NewsCoronavirusCOVID-19 Vaccine


One dose? Two? A booster? The science behind COVID-19 vaccine dosing

Pfizer vaccine.JPG
Posted at 4:28 PM, Mar 03, 2021
and last updated 2021-03-04 11:17:33-05

(WXYZ) — On Friday the FDA authorized their third COVID-19 vaccine for emergency use: one-shot by Johnson & Johnson. The news was celebrated as another step towards vaccine access and herd immunity, but it also raised questions about dosage. Why do some vaccines like Moderna and Pfizer require two shots while J&J is only approved for one?

"There was a fair amount of discussion at the vaccine approvals about the one dose versus two doses," said University of Michigan epidemiologist Dr. Arnold Monto, who chairs the FDA Vaccine Advisory Committee. "I had to say that was not relevant because we were asked to approve a one-dose strategy, and we approved what was put in front of us."

According to Monto, even though the single-shot vaccine is now approved, Johnson & Johnson is in the midst of a two-shot trial. This could change recommendations down the road.

"We’re in a place now where we have to make some decisions based on imperfect information," said Monto, explaining that while the FDA waits for the results of the two-shot study it made sense to approve the one-shot dose which has been shown to be 72% effective against moderate and severe cases of COVID in the United States.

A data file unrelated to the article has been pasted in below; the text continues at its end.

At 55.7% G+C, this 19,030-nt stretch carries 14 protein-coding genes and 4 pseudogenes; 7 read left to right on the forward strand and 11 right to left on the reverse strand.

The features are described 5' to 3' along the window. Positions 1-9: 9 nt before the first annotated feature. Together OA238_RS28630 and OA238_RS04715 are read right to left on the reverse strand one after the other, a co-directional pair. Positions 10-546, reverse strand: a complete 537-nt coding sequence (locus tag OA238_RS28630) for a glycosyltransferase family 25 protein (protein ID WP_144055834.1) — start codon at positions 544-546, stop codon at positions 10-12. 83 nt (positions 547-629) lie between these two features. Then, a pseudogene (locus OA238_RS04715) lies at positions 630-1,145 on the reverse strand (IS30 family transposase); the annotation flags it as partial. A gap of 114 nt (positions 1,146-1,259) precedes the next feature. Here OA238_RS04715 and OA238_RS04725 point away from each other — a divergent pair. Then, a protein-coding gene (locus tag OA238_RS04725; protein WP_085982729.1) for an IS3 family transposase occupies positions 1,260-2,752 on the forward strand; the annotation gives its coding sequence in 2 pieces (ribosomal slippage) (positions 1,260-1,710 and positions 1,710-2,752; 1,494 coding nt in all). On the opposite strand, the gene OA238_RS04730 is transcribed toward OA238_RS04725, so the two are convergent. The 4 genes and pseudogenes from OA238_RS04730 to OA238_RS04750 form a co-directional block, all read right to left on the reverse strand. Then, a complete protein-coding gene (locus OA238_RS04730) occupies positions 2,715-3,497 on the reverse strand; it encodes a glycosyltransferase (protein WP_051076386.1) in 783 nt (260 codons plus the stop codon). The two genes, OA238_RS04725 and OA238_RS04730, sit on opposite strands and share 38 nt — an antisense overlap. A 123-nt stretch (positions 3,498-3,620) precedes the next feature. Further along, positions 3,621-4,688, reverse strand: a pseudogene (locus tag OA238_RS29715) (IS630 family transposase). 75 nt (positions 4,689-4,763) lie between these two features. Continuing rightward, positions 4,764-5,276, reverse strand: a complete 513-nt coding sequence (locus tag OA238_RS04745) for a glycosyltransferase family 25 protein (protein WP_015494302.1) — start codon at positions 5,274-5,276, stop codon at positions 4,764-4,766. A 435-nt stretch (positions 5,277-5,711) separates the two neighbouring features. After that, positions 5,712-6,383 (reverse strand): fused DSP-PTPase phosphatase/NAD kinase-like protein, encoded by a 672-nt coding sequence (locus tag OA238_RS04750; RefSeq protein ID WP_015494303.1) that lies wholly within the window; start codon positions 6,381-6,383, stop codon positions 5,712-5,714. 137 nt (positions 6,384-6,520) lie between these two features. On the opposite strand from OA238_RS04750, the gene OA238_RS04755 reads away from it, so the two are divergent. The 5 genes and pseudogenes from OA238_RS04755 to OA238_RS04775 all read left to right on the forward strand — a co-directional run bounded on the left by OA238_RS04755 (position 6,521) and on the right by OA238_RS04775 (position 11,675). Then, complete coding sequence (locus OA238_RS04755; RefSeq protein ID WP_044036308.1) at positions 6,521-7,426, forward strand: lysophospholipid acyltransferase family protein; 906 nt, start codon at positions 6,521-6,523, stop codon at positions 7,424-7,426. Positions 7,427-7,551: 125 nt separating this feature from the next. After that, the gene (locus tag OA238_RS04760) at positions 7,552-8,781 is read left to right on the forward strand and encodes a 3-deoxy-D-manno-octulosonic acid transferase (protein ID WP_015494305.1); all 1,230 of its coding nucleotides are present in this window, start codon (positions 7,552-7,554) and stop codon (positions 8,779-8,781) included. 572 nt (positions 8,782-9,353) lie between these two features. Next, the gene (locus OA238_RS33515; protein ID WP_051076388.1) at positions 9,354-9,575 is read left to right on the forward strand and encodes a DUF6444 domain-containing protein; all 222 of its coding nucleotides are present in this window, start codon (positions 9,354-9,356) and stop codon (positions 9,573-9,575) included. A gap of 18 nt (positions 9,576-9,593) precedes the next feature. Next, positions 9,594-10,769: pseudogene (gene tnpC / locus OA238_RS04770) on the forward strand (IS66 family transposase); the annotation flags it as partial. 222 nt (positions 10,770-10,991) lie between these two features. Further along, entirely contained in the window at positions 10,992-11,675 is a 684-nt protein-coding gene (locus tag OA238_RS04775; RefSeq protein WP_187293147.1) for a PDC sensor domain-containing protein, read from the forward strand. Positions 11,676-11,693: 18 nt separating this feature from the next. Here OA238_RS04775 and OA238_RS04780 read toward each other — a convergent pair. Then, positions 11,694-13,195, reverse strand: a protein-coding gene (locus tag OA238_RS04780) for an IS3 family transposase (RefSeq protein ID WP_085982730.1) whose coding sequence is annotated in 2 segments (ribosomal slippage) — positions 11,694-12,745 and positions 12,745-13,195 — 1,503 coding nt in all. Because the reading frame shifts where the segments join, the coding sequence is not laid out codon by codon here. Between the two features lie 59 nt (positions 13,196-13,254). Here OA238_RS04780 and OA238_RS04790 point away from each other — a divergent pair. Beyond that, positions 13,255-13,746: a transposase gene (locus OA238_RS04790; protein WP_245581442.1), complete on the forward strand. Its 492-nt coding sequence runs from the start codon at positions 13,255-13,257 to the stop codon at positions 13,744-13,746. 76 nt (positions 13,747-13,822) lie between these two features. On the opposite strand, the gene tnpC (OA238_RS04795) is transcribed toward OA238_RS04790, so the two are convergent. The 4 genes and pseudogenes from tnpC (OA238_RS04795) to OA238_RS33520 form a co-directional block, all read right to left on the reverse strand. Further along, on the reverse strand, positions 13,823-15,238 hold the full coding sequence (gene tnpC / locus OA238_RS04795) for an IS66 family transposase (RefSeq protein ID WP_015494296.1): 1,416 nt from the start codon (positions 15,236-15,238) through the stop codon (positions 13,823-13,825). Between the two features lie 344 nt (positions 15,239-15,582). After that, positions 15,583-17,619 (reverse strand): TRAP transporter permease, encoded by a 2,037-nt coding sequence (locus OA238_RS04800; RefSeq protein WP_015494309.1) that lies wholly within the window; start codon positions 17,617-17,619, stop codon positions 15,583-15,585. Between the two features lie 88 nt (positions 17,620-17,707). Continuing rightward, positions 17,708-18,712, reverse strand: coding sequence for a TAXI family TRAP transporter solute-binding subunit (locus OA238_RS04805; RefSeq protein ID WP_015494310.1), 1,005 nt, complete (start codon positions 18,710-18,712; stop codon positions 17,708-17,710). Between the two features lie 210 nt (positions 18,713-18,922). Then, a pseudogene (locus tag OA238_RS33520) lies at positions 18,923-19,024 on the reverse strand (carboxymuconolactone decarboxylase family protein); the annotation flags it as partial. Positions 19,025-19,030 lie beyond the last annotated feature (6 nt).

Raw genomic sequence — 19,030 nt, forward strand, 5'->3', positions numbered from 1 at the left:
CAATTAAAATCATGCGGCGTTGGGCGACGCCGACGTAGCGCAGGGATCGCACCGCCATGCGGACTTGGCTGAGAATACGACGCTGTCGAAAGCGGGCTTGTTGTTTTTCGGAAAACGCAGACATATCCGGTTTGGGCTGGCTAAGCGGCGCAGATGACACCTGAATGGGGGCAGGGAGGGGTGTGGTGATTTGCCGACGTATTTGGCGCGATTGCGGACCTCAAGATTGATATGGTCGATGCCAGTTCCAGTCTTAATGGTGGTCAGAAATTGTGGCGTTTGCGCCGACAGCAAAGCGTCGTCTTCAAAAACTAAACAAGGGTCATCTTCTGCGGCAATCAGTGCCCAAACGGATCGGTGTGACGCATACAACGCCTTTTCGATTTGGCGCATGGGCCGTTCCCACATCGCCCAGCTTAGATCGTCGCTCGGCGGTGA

"You can always go and get a second dose of the Johnson & Johnson vaccine if it proves to be better with two doses," he said.

The idea of dosing as a moving target is not unique to Johnson & Johnson. Last week Pfizer announced that it was starting a study looking into the efficacy of a third booster shot. A move in response to the new variants spreading across the globe.

But still, as the dosing is being figured out doctors are encouraging individuals to take advantage of what is out there.

"Any one of them is just so amazingly effective, and nobody anticipated we’d have vaccines that worked so well against this," said Dr. William Petri, an immunologist at the University of Virginia.

As the US deals with shortages and struggles to distribute the vaccine Petri raises the point of the UK approach: Get everyone one-shot first.

"Let’s try to get everybody get at least one dose of the vaccine," said Petri. "We know one dose of the vaccine is incredibly effective."

While this idea may be appealing to some, this week Dr. Anthony Fauci said the U.S. would be sticking to its current strategy — dosing as the FDA approved.

"I’m just really thankful we have three just to get things delivered to people," said Petri.

Michigan is set to get 82,700 Johnson & Johnson vaccines this week. Currently, 15% of the state has received at least one shot of Moderna or Pfizer.